When a person dies, several of the female friends of the family are usually present, who make a loud outcry, so as to be heard at some distance from the house. The funeral takes place on the same day. The body is dressed as when alive, and placed in an open bier which is ornamented with flowers, natural or artificial, and thus carried to the grave-yard. An irregular procession of the friends is formed, headed by priests and singers, with lighted candles if the wind will permit, and a plaintive funeral dirge is chanted as they pass along the streets. Candles are always carried, even although the funeral should be at mid-day, though sometimes they cannot be lighted. Female friends never accompany the procession to the grave. At the grave prayers are read, and the body, without coffin, is committed to the earth. The ordinary garments are first removed, and the body closely wound up by a long piece of cloth, and thus placed in the grave and covered with earth. If he be an ecclesiastic, a stone is placed on each side of the head, and another over the top to prevent the earth from coming in immediate contact with the head, which has been anointed with holy oil. After the grave of an ecclesiastic has been filled up another hillock of the same dimensions and appearance is raised by its side in order to prevent the body from being stolen. The temptation to this crime in the case of an ecclesiastic is, that as it is a sacred body, having been anointed, it may be in demand for relics. Mourning garments are never worn by the males among the Armenians; but the females at Constantinople dress in black. In the case of an ecclesiastic, prayers are read at the house every evening after the burial until Saturday. If the death takes place on Saturday they are read only on that evening. If it be a layman, they are read only once on the evening of the burial, and once on the following Saturday evening. The friends also occasionally call for the priest to say prayers over the grave; but this in Constantinople is without rule, and they do it whenever they please. In some parts of Armenia proper they have the following customs on the subject: After the burial the officiating priest reads prayers over the grave once a day for eight days if the deceased is an ecclesiastic, and for three days if a layman, and also on the 8th, 15th, and 40th days after the decease, and at the end of one year.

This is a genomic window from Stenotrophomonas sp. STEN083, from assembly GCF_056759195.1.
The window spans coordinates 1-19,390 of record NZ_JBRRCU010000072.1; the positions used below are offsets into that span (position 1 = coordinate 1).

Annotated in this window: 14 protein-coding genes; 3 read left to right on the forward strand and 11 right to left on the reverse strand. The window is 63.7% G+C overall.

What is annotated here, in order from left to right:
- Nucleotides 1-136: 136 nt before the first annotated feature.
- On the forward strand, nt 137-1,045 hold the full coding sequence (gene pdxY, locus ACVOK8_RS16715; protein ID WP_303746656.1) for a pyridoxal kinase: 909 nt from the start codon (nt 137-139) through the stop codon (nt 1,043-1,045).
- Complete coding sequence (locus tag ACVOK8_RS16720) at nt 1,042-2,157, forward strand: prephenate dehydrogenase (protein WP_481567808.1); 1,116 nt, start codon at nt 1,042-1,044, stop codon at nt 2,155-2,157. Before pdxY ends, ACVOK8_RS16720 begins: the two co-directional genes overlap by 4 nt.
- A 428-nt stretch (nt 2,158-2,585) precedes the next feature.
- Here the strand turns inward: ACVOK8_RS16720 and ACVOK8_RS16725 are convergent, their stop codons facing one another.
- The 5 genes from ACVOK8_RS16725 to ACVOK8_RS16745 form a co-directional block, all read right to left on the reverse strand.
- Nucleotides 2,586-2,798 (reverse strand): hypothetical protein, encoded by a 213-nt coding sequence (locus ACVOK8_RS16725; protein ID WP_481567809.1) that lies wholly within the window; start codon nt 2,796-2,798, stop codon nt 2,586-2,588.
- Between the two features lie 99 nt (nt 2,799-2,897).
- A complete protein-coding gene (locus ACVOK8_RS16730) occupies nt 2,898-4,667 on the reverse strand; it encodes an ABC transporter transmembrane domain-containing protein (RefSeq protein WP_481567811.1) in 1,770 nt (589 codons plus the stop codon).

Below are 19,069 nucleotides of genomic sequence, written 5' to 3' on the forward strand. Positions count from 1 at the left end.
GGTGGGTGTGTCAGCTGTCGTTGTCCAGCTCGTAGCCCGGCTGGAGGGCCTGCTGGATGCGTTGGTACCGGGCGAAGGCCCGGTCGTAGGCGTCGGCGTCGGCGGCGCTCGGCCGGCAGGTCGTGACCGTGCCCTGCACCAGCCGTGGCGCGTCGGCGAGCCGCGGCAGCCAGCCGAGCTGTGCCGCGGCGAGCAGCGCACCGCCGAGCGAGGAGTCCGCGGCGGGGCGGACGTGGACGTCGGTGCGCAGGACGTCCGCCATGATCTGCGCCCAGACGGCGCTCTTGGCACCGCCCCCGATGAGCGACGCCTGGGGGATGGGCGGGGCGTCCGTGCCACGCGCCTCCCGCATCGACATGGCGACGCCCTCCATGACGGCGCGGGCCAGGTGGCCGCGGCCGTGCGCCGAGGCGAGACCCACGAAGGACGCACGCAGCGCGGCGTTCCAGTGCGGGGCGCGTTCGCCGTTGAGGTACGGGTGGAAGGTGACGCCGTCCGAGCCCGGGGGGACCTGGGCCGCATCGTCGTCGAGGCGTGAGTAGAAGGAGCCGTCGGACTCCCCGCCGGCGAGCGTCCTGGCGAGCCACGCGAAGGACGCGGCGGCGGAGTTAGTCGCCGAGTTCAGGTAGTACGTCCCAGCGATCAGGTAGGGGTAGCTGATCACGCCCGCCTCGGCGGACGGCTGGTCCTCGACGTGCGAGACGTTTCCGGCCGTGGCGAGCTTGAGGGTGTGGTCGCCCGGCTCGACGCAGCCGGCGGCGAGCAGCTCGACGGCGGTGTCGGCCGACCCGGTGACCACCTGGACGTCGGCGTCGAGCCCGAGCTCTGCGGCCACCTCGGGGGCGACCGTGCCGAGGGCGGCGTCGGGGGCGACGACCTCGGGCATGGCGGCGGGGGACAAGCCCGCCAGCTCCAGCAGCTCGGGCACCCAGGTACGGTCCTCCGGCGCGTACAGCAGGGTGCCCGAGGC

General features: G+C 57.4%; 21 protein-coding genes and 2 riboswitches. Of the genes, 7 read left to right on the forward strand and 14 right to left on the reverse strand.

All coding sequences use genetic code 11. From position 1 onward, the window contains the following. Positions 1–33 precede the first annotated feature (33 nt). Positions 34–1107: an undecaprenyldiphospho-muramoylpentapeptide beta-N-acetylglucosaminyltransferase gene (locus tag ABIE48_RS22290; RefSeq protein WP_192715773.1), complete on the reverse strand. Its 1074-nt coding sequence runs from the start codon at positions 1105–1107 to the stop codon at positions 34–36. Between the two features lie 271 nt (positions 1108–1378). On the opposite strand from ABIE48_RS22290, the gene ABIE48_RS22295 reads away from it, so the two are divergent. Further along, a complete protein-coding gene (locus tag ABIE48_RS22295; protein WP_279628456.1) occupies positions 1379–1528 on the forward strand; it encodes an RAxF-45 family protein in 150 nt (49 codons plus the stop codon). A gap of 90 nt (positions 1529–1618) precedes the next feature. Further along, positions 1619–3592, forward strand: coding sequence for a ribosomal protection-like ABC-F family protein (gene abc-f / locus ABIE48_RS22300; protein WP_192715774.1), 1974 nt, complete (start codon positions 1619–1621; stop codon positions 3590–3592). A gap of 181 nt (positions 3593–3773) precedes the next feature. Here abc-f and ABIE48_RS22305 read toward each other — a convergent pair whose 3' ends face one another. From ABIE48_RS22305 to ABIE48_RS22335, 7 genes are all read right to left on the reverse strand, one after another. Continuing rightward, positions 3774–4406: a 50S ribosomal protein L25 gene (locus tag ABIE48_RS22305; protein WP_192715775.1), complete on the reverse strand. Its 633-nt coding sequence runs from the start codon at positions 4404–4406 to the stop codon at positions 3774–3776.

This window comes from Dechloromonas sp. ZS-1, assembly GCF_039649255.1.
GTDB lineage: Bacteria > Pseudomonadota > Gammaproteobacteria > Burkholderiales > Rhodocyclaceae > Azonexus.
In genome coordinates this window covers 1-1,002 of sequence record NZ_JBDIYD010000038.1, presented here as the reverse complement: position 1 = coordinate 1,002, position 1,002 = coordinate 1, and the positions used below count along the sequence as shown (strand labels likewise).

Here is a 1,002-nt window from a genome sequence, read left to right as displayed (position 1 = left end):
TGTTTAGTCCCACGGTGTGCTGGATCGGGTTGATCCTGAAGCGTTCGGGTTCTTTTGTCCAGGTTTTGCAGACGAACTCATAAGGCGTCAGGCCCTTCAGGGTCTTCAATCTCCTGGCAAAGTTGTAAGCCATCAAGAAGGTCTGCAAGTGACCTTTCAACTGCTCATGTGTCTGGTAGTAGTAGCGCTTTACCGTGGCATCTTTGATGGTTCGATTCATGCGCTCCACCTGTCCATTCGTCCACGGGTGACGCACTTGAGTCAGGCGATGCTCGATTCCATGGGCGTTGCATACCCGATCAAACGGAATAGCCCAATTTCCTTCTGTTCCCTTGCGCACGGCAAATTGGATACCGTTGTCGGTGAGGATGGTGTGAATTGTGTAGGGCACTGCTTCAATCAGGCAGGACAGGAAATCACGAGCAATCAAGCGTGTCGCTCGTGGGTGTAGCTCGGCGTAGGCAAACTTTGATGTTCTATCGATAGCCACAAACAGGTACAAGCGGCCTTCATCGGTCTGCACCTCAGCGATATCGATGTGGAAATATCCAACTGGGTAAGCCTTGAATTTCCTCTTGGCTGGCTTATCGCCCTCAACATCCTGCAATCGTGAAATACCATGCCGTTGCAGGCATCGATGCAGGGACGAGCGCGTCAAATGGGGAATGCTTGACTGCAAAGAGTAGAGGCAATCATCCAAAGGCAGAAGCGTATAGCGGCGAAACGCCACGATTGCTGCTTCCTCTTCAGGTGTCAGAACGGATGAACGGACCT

The present state of the Armenian church is one of deep interest. Enlightened views in regard to the truths of the Scriptures are extensively spread among them, particularly in Constantinople and in some of the adjacent cities, and it is evident that at least a portion of the church is on the eve of a reform. They are an enterprising and talented people, and evidently possess the elements of a solid and noble character. With a truly regenerated nature, they promise to be most important instruments in the hands of God, in spreading the light of true Christianity over the East.